Talking Turkey

Thanksgiving is just around the corner but Coronavirus cases are surging in some states. Should you bring the family together, keep the celebration local, attend a parade? Whether you're hosting a feast or keeping it virtual, CNN Chief Medical Correspondent, Dr. Sanjay Gupta has some tips.
Diabetes and COVID-19: What You Need to Know

People with diabetes, particularly if not well controlled, may be at increased risk of developing severe illness from COVID-19. If you have other conditions, like heart disease as well as diabetes, you may have more risk of getting seriously sick from COVID-19.
Playlist: Care for Caregivers

45 million Americans are helping take care of a family member. Mental health risks are a serious concern: Higher levels of stress, anxiety, depression, and burnout are common for caregivers.

November is Family Caregiver Month—support your colleagues who are currently balancing work, life, and caregiving.
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Great American Smokeout®

Quitting smoking isn’t easy, it takes time and a plan. You don’t have to stop smoking in one day. Start with day one. Let the Great American Smokeout event on the third Thursday in November be your day to start your journey toward a smoke-free life.
COVID-19 Is One More Reason to Quit Smoking

Because the coronavirus primarily affects the lungs, people who smoke and vape are at much greater risk for health complications if they get COVID-19. Studies suggest smokers who develop COVID-19 are 14 times more likely to need intensive treatment compared with nonsmokers. 
Podcast: The Enduring Impact of COVID-19

Nicholas Christakis is a doctor and a sociologist who has studied the science of infectious diseases and how plagues of the past have altered societies. "Everywhere you see the spread of germs, for the last few thousand years, you see right behind it the spread of lies," he says. "Denial and lies ... [are] almost an intrinsic part of an epidemic."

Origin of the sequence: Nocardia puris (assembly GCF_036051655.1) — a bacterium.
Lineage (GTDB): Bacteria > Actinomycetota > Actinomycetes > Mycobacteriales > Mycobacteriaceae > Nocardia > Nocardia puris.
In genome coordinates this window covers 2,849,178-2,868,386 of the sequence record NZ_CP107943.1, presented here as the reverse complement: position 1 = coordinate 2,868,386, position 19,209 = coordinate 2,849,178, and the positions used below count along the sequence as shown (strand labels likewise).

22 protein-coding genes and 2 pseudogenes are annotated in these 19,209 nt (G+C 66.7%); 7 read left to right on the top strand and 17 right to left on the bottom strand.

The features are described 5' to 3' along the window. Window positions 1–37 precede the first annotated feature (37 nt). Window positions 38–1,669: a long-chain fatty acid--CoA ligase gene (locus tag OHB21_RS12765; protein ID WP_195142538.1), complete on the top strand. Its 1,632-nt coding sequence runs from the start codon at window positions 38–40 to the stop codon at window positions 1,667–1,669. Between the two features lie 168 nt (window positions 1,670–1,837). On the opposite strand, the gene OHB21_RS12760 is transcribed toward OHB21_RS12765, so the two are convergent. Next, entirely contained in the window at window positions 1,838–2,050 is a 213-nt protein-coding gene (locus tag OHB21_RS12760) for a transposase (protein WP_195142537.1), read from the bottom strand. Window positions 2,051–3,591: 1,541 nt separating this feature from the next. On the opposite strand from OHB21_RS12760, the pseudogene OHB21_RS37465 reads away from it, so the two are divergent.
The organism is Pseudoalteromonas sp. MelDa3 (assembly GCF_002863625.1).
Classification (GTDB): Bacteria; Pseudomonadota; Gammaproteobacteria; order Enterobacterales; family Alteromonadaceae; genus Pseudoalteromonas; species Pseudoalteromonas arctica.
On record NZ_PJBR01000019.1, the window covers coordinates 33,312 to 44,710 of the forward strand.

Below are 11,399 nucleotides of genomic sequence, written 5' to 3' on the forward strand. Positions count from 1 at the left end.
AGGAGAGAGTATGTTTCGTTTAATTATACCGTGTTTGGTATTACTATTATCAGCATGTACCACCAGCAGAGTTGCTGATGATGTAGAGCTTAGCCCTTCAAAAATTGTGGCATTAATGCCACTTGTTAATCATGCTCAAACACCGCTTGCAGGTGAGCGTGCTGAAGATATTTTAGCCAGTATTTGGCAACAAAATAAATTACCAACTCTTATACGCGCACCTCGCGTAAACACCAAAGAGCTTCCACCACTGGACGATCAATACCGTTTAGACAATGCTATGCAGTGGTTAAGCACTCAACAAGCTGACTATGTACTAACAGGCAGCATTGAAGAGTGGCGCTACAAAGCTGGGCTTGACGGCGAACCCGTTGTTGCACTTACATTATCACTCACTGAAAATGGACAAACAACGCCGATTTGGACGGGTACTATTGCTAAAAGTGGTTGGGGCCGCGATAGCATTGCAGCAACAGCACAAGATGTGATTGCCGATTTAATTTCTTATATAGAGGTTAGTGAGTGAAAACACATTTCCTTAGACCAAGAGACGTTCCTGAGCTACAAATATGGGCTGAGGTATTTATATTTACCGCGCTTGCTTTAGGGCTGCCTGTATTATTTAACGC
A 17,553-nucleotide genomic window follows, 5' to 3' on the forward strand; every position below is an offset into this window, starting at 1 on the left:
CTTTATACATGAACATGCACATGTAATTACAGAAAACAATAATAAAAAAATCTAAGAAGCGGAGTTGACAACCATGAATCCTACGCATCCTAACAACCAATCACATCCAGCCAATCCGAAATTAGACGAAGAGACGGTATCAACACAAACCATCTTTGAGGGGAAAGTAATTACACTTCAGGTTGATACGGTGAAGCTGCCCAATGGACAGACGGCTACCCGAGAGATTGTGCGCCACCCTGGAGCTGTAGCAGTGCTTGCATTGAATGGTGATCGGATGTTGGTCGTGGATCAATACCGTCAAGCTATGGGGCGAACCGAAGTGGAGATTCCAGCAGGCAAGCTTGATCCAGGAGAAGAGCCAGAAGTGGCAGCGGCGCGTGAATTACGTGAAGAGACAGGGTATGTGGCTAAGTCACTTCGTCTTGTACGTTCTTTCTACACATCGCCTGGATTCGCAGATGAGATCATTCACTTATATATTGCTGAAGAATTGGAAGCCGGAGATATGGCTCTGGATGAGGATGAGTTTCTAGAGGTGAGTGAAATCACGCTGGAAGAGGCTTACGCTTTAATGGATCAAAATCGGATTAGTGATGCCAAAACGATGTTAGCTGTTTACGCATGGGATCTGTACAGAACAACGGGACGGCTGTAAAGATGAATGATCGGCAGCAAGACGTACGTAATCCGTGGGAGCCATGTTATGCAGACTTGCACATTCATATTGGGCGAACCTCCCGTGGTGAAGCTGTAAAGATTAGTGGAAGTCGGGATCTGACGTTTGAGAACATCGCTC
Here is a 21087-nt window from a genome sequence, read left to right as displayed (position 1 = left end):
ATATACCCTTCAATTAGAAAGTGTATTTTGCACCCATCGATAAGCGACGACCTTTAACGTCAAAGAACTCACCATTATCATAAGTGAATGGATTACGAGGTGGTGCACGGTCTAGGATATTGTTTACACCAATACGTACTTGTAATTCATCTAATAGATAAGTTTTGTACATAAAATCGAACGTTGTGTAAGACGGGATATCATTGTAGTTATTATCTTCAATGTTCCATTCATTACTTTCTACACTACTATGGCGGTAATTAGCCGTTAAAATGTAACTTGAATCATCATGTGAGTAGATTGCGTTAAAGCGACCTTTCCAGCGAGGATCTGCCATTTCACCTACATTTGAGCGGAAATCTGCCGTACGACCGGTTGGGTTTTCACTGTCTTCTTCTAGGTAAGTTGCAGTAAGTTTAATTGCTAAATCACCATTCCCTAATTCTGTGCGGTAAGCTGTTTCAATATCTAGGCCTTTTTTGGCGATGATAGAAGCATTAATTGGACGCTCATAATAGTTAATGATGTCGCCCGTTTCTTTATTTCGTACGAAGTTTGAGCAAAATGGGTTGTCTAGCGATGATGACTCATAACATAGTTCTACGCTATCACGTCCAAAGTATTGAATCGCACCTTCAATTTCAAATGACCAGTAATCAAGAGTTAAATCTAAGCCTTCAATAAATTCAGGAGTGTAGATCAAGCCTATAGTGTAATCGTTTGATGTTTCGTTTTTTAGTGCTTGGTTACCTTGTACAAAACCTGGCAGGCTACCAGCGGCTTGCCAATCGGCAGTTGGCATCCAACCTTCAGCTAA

How to Create Pandemic-Proof Grief Support at Work

Workplaces have long struggled to address grief and death, even before the COVID-19 pandemic. Of the many things this pandemic has brought to light, one is that employers are wholly unprepared to support the grieving workplace that will soon return to their desks. Lantern partnered with DEI Collective to develop a grief in the workplace guide as a part of their Pandemic-Proof Diversity, Equity & Inclusion Toolkit.
Mental Health and the Path Forward: Addressing the Mental Health and Substance Use Crisis

On November 5, NEBGH kicked off its first in a series of events that brings together its multi-stakeholder members to address five key areas ripe for change. This dynamic event featured leaders from News Corp, Brown Brothers Harriman, and Mount Sinai, among others. NEBGH has been selected to lead efforts in the Tri-State region as part of a transformative, national initiative to improve mental health and substance use care. Read more HERE. Have questions about this initiative? Contact: Jennifer Fucci.

Working from Home – Ergonomic Considerations

SARS-CoV-2 has meant that millions of employees are now working from home. They have had to transform kitchen tables and bedrooms into temporary home offices. Many of these ad hoc workstations are far from ideal – tables that are too low, a couch that’s too soft, a chair that provides no support. These poor ergonomic practices can impact people’s health and make work-from-home challenging. 

This presentation provides some useful tips that may keep employees safe and avoid health impacts down the road. These are: